Imaikaa Nodigal is an exercise in duality — even in something like the portrayal of gender roles, for instance.
For a vast majority of the film, director Ajay Gnanamuthu shows admirable enthusiasm in countering the norm. When Arjun (Atharvaa) falls in love, it’s the girl, Krithika (Raashi Khanna), who makes the first move.
She even asks, “Yen? Pasanga mattum dhaan sight adikkalaama, naanga sight adikka koodadha?” There’s another relationship that’s even more powerful. It’s one in which the woman is the breadwinner of the family, and the one who pays the bills when the couple goes on dates. She’s even the one to enforce marriage, and is the assertive one in the relationship.
Eventually, the man lands a job, and even then, it’s not because he wants to take charge, but because he would like to buy something for his family from his own pocket. “Adhukkapprom aambalaya geththa serial pakkaren,” he says. Vijay Sethupathi sells this scene so beautifully in a cameo that props up the entire film. A minor misstep in delivery could easily have turned this sentence into a dig on women, but he somehow normalises it, by not lacing it with too much self-deprecation. Imaikkaa Nodigal is all the wiser and more sensitive for these touches.
But then again, it’s the same film that has the man instantly falling in love. And you could argue that’s quite all right, and indeed, it’s not a crime to fall in love at first sight — even if rather unwise. But he also flavours his proclamation of love with, “Paatha udane fix aiten”, as though he were talking about a curved television. Even there, it would be rather unwise I think. It’s also the film which has a TASMAC song that does not belong at all — a song that’s armed with words like ‘figure’ and ‘correct’, as the hero wallows in self-pity and sings about the folly of falling in love. Well, perhaps take a bit longer than two minutes next time, eh? It’s hard to believe that the brain behind the sensitive portions, also came up with the idea of such a song. This duality is an issue, but there’s duality of a more admirable sort pervading this film’s universe.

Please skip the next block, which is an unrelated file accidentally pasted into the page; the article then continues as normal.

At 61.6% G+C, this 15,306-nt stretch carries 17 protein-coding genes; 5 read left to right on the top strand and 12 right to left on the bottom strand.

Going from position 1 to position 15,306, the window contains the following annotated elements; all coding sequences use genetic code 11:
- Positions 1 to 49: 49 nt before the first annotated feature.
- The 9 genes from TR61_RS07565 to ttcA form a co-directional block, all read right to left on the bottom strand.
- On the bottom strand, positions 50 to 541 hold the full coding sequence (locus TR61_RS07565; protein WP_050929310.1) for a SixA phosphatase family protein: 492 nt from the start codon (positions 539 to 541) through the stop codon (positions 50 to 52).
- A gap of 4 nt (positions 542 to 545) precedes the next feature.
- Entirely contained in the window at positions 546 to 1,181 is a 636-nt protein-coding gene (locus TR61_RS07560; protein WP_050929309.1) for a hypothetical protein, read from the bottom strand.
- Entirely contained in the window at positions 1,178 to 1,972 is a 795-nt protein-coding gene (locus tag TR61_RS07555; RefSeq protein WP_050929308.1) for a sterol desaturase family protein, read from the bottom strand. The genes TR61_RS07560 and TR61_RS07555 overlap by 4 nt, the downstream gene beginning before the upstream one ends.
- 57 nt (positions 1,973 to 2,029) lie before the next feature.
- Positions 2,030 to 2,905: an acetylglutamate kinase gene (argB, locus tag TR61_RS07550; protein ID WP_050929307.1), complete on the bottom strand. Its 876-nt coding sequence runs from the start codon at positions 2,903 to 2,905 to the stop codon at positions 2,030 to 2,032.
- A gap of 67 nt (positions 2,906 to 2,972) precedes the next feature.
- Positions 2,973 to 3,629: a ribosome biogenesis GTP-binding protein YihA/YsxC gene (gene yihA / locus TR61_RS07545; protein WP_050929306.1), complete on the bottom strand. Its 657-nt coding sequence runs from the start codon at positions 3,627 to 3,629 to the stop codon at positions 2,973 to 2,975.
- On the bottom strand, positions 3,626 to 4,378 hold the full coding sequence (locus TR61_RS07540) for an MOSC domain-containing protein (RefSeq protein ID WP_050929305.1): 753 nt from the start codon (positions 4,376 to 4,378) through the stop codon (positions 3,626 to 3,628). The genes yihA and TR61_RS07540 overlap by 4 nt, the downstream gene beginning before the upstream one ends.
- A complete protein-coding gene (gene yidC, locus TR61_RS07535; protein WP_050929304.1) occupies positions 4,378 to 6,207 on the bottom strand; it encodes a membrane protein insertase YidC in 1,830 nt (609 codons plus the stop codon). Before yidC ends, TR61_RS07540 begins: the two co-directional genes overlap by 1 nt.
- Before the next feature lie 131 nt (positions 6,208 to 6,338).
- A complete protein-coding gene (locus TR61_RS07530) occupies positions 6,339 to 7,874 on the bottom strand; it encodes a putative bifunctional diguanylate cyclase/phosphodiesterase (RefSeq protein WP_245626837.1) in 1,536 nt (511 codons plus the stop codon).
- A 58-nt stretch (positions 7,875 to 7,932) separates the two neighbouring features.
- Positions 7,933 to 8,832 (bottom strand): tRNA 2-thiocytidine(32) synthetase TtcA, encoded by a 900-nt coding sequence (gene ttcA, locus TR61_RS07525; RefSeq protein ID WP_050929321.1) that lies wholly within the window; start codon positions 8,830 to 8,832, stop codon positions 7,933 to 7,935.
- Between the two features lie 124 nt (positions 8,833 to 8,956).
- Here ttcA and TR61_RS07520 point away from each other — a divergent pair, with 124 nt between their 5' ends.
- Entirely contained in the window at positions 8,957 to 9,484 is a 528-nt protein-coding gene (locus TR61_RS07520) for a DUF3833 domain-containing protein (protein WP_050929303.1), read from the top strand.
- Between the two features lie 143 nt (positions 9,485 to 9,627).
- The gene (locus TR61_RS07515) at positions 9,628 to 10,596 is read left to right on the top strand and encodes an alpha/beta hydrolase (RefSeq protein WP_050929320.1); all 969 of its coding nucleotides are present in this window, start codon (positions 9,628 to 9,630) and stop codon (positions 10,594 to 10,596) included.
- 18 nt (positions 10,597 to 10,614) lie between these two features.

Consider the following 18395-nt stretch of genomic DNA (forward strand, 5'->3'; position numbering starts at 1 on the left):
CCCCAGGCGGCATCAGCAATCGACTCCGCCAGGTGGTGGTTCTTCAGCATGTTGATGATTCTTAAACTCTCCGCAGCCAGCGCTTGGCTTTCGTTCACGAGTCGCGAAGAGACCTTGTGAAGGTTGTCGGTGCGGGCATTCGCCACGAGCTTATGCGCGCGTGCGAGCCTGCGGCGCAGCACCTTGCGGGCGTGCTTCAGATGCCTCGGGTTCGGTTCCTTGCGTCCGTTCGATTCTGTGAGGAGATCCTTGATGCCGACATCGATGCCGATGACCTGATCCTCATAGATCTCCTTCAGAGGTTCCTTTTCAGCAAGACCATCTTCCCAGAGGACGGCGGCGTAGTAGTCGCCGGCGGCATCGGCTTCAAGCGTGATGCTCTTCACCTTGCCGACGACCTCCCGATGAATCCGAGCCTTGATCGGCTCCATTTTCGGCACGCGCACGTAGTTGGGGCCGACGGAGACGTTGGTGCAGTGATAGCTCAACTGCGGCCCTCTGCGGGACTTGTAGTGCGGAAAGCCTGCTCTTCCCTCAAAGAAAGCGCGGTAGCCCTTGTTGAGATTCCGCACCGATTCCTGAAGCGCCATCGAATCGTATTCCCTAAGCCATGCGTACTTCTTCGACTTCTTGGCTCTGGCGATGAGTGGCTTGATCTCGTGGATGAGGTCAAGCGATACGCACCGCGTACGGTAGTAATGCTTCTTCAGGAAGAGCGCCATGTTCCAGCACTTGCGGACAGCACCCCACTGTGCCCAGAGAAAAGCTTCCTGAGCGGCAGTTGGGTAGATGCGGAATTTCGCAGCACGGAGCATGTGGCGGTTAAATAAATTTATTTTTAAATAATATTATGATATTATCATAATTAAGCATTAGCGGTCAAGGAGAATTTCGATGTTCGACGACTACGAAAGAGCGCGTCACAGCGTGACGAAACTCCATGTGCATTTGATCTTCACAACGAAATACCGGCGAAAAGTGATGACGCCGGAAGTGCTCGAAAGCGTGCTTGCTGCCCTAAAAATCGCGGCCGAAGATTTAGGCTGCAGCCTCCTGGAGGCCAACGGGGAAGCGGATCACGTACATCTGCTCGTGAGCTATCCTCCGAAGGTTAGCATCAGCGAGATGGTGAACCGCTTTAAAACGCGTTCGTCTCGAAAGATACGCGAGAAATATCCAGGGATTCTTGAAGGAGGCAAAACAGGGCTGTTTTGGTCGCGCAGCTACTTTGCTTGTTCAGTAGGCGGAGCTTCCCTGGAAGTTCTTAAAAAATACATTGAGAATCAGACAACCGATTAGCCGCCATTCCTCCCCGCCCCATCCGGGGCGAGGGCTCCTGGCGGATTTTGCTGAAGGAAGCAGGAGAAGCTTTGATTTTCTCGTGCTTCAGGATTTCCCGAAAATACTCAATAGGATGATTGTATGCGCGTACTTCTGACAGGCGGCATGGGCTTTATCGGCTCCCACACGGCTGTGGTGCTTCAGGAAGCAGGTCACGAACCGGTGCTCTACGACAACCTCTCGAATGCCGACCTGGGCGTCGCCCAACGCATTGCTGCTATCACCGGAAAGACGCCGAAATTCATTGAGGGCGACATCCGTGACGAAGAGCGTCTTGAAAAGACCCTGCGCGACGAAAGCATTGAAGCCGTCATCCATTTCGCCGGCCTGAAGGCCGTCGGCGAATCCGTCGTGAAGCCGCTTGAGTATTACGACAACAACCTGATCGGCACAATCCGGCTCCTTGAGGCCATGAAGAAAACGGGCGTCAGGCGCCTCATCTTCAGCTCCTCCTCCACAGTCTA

Characters aren’t what they seem to be, especially Anjali (Nayanthara) and Rudra (Anurag Kashyap), whose identities are rather fluid. Fascinatingly, the characters themselves have incorrect evaluations of each other, with some carrying the burden of mistakes done by others. This was, of course, hinted at in the poster of the film which had the characters holding masks of the other. The much-used visual of Rudra constantly hiding his face from CCTV cameras also ties in with this idea, and goes beyond simply being the obvious action of a criminal. When Arjun falls in love with Krithika, what’s she wearing? A disguise, of course. The story itself wears a mask in a sense, as you slowly realise who’s the hero and villain.
The role of the almost impassive CBI officer, Anjali, is right up Nayanthara’s alley, and starkly different to the role she played in her last release, Kolamaavu Kokila. Kokila was a dark character too, sure, but wore a pretense of innocence. Here, there’s pretense of a different sort, and thankfully, a more enjoyable sort. She’s utterly convincing in selling the strength of her character.